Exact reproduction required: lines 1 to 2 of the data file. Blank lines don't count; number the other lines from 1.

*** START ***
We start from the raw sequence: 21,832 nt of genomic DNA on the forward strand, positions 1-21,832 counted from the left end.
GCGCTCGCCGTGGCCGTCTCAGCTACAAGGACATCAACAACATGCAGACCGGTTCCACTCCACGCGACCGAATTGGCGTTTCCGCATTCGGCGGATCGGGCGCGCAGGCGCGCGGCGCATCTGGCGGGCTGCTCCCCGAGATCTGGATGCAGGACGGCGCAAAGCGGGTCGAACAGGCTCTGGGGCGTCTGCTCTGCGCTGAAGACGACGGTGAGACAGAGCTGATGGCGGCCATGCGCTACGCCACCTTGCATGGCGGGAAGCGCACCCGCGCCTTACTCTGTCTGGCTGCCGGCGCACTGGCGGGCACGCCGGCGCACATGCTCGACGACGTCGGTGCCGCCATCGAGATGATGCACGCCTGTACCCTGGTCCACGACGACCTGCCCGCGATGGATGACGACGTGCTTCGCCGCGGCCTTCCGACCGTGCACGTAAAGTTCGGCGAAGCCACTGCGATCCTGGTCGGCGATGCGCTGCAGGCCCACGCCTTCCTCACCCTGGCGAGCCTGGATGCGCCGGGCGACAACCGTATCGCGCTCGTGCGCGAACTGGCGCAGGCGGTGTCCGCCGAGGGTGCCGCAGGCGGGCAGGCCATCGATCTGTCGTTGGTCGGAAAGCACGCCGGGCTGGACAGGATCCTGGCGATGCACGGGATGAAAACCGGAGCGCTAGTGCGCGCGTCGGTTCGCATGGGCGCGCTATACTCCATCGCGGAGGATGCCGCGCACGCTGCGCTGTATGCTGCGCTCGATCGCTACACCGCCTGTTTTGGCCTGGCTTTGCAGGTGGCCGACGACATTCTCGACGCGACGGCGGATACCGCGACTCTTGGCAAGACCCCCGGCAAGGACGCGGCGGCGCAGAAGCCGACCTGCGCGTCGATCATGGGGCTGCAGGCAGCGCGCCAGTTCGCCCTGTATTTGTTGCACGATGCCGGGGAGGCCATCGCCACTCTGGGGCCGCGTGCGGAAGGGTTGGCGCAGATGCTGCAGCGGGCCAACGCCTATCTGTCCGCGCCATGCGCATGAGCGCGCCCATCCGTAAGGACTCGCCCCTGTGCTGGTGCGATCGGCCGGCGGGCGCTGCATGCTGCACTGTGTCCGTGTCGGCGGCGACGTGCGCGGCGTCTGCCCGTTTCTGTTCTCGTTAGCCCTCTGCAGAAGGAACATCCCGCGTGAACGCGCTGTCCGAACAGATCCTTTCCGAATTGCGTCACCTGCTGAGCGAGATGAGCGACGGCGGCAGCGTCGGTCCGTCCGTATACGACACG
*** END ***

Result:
We start from the raw sequence: 21,832 nt of genomic DNA on the forward strand, positions 1-21,832 counted from the left end.
GCGCTCGCCGTGGCCGTCTCAGCTACAAGGACATCAACAACATGCAGACCGGTTCCACTCCACGCGACCGAATTGGCGTTTCCGCATTCGGCGGATCGGGCGCGCAGGCGCGCGGCGCATCTGGCGGGCTGCTCCCCGAGATCTGGATGCAGGACGGCGCAAAGCGGGTCGAACAGGCTCTGGGGCGTCTGCTCTGCGCTGAAGACGACGGTGAGACAGAGCTGATGGCGGCCATGCGCTACGCCACCTTGCATGGCGGGAAGCGCACCCGCGCCTTACTCTGTCTGGCTGCCGGCGCACTGGCGGGCACGCCGGCGCACATGCTCGACGACGTCGGTGCCGCCATCGAGATGATGCACGCCTGTACCCTGGTCCACGACGACCTGCCCGCGATGGATGACGACGTGCTTCGCCGCGGCCTTCCGACCGTGCACGTAAAGTTCGGCGAAGCCACTGCGATCCTGGTCGGCGATGCGCTGCAGGCCCACGCCTTCCTCACCCTGGCGAGCCTGGATGCGCCGGGCGACAACCGTATCGCGCTCGTGCGCGAACTGGCGCAGGCGGTGTCCGCCGAGGGTGCCGCAGGCGGGCAGGCCATCGATCTGTCGTTGGTCGGAAAGCACGCCGGGCTGGACAGGATCCTGGCGATGCACGGGATGAAAACCGGAGCGCTAGTGCGCGCGTCGGTTCGCATGGGCGCGCTATACTCCATCGCGGAGGATGCCGCGCACGCTGCGCTGTATGCTGCGCTCGATCGCTACACCGCCTGTTTTGGCCTGGCTTTGCAGGTGGCCGACGACATTCTCGACGCGACGGCGGATACCGCGACTCTTGGCAAGACCCCCGGCAAGGACGCGGCGGCGCAGAAGCCGACCTGCGCGTCGATCATGGGGCTGCAGGCAGCGCGCCAGTTCGCCCTGTATTTGTTGCACGATGCCGGGGAGGCCATCGCCACTCTGGGGCCGCGTGCGGAAGGGTTGGCGCAGATGCTGCAGCGGGCCAACGCCTATCTGTCCGCGCCATGCGCATGAGCGCGCCCATCCGTAAGGACTCGCCCCTGTGCTGGTGCGATCGGCCGGCGGGCGCTGCATGCTGCACTGTGTCCGTGTCGGCGGCGACGTGCGCGGCGTCTGCCCGTTTCTGTTCTCGTTAGCCCTCTGCAGAAGGAACATCCCGCGTGAACGCGCTGTCCGAACAGATCCTTTCCGAATTGCGTCACCTGCTGAGCGAGATGAGCGACGGCGGCAGCGTCGGTCCGTCCGTATACGACACG